February 28, 2011

Know the chemicals you deal with

An incident took place when phosphoric acid was inadvertently unloaded into a storage tank containing 12.5% Sodium Hypochlorite solution. The resulting chemical reaction of the two caused a chlorine gas release which affected the field operator. In another incident, a chemical that could be thermally decomposed was inadvertently stored near a steam pipe. The resulting heat transfer from the steam pipe caused a thermal decomposition later caused a fire in the warehouse in which the chemical was stored. Many of us do not treat chemicals with the respect they deserve. MSDS need to be understood by the people who handle chemicals. It is not just a matter of pasting the MSDS in the place where the chemicals are stored. it is a matter of understanding them.

February 25, 2011

Accident to truck carrying hydrogen cylinders

Thanks to Abhay Gujar for sending this information - A truck carrying 180 hydrogen cylinders overturned due to a burst tyre in an highway (NH-8) resulting in the drivers cabin catching fire. Luckily, the cylinders did not explode. Now, the motor vehicle rules clearly specify the rules for dangerous cargo, including fitness of the vehicle carrying it. If you are transporting cylinders through trucks, ensure that the vehicle is in roadworthy condition. Imagine what would have happened if all the 180 cylinders overheated and burst!
The local news article link is attached.

February 24, 2011

Temporary solutions - permanent problems!

Management of change is the most difficult element to implement as it requires a lot of commitment to make it work. Very often, temporary changes can have a devastating effect. A safety officer mentioned to me about a temporary electrical cable that was laid across an internal road. To protect the cable, it was inserted through a metal pipe. The cable was energised and work was going on. However, the a portion of the pipe was damaged and a piece of the metal was actually cutting into the cable everytime a vehicle moved over the pipe. Luckily an alert fitter noticed this and an incident was avoided. Do not take the temporary route or shortcuts in process safety.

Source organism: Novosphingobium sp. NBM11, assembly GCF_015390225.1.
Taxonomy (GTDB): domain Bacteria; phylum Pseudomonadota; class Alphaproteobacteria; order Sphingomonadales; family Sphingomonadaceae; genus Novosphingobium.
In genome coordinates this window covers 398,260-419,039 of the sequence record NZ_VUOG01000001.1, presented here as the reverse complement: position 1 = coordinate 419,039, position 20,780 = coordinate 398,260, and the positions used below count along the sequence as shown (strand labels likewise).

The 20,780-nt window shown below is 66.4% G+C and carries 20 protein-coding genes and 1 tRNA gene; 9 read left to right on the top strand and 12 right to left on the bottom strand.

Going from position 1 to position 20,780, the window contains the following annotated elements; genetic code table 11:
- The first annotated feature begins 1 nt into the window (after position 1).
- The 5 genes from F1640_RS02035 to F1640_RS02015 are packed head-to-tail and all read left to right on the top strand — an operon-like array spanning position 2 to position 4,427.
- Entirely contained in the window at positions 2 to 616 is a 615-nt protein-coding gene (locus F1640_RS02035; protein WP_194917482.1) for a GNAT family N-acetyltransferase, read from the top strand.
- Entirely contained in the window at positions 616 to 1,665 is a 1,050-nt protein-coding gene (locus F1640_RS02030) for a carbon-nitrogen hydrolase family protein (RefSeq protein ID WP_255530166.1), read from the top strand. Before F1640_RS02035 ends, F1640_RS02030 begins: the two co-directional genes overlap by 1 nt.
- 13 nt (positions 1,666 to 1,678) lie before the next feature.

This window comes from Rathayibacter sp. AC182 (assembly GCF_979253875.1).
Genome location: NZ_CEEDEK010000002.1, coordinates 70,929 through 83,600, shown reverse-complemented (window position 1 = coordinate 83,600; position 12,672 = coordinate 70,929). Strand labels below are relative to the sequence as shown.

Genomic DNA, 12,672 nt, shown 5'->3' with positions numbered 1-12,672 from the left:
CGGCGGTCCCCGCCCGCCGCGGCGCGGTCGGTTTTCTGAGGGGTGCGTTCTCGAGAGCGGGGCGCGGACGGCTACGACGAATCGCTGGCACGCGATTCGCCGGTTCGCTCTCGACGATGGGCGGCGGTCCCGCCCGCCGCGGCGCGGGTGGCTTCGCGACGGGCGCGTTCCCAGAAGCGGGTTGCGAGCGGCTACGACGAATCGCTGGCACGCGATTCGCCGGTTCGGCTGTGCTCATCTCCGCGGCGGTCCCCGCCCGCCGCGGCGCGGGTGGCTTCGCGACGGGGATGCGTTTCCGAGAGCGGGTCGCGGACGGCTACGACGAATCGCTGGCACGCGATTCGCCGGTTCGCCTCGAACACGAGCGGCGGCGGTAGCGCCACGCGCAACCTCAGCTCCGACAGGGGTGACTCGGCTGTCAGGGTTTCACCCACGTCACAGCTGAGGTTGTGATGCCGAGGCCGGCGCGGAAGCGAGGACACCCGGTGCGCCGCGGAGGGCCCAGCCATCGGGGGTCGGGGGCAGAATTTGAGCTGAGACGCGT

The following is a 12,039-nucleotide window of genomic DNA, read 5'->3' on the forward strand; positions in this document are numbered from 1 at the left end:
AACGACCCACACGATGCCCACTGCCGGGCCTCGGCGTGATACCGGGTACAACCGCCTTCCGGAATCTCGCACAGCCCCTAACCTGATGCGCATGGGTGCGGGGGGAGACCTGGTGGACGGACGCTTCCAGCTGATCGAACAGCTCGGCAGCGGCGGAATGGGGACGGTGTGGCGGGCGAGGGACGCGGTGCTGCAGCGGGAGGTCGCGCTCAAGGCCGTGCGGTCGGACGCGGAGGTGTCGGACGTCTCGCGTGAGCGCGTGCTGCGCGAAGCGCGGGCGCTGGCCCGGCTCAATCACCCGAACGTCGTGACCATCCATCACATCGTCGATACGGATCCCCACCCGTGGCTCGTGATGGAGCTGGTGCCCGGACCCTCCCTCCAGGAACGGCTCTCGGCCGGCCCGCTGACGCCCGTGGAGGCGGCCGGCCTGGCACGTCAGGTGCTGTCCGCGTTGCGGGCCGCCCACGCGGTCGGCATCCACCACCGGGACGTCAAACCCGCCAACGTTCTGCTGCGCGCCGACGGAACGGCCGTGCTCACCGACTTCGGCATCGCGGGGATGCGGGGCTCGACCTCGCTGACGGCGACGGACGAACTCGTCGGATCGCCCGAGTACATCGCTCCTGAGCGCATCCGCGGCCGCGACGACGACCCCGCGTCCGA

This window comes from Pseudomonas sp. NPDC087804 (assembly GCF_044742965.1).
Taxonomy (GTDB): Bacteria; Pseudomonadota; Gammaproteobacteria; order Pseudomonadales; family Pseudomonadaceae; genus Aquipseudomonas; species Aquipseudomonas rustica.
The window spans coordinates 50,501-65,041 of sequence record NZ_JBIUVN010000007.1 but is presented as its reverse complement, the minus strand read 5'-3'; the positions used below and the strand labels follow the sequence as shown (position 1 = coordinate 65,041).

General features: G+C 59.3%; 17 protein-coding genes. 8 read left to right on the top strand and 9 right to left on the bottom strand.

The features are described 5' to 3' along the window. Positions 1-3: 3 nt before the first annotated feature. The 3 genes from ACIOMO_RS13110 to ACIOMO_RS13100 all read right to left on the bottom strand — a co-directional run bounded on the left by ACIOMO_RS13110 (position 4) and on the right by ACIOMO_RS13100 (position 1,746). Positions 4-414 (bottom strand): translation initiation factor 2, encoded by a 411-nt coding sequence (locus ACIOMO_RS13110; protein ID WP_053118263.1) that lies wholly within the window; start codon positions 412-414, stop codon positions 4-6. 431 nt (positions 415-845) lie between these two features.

Read about a boiler explosion that occurred due to a temporary change in this link.

February 22, 2011

A Bhopal in the USA?

An article highlights the possibility of a bhopal type disaster happening in the US. The article mentions the following:
"Bhopal should have been a wake up call, but it is unclear whether chemical plants around the world are any safer a quarter century after the December 1984 disaster—during which some 40 tons of toxic methyl isocyanate gas leaked from a pesticide plant owned by Union Carbide (now part of Dow Chemical), killing 2,259 people immediately and causing lifelong health problems and premature death for tens of thousands more.
In the U.S., the Occupational Safety and Health Administration (OSHA) oversees chemical and other facilities that deal with hazardous materials, making sure various “process safety” routines are followed so as to “prevent or minimize the catastrophic injury or death that could result from an accidental or purposeful release of toxic, reactive, flammable or explosive chemicals.” Also, in the wake of the 9/11 attacks, the U.S. Department of Homeland Security instituted its own “Chemical Facility Anti-Terrorism Standards” (CFATS) that chemical and other hazardous materials facilities must follow or be shut down.
While this system has worked pretty well in the U.S. so far, some worry that a Bhopal-scale tragedy, whether due to an accident or terrorist attack, could still occur on American soil. For one, water treatment and port facilities are exempt from CFATS altogether, so some of the nation’s largest chemical facilities are not subject to as rigorous standards as they could be. A 2009 bill that passed the House of Representatives but failed to make it through the Senate addressed this and other issues. Supporters are optimistic that the bill in one form or another could resurface in future legislative sessions".

Read the article in this link

February 21, 2011

And the Flare goes "BOOM" at night!

When I was working in the Middle East, we had a 80 m tall flare that sat in the middle of the plant. After a few years we started hearing "BOOM" noises from the flare when the plant was running normally. The noise was heard more often at night. The "BOOM" used to be muffled and there was no external evidence of an explosion in the flare and the plant continued to operate without interruption. We did a lot of investigation and finally caught the culprit that was allowing air into the system. Treat your flare systems with respect. They are mute spectators when everything is normal but can save the day during an emergency!
For a good presentation on flare systems see this link

February 17, 2011

The Buncefield Investigation - be prepared to see similar findings elsewhere

The HSE, UK has published the investigation report of the explosion and fire that occurred in the Buncefield oil depot in the UK, in December 2005. The main findings are quoted below: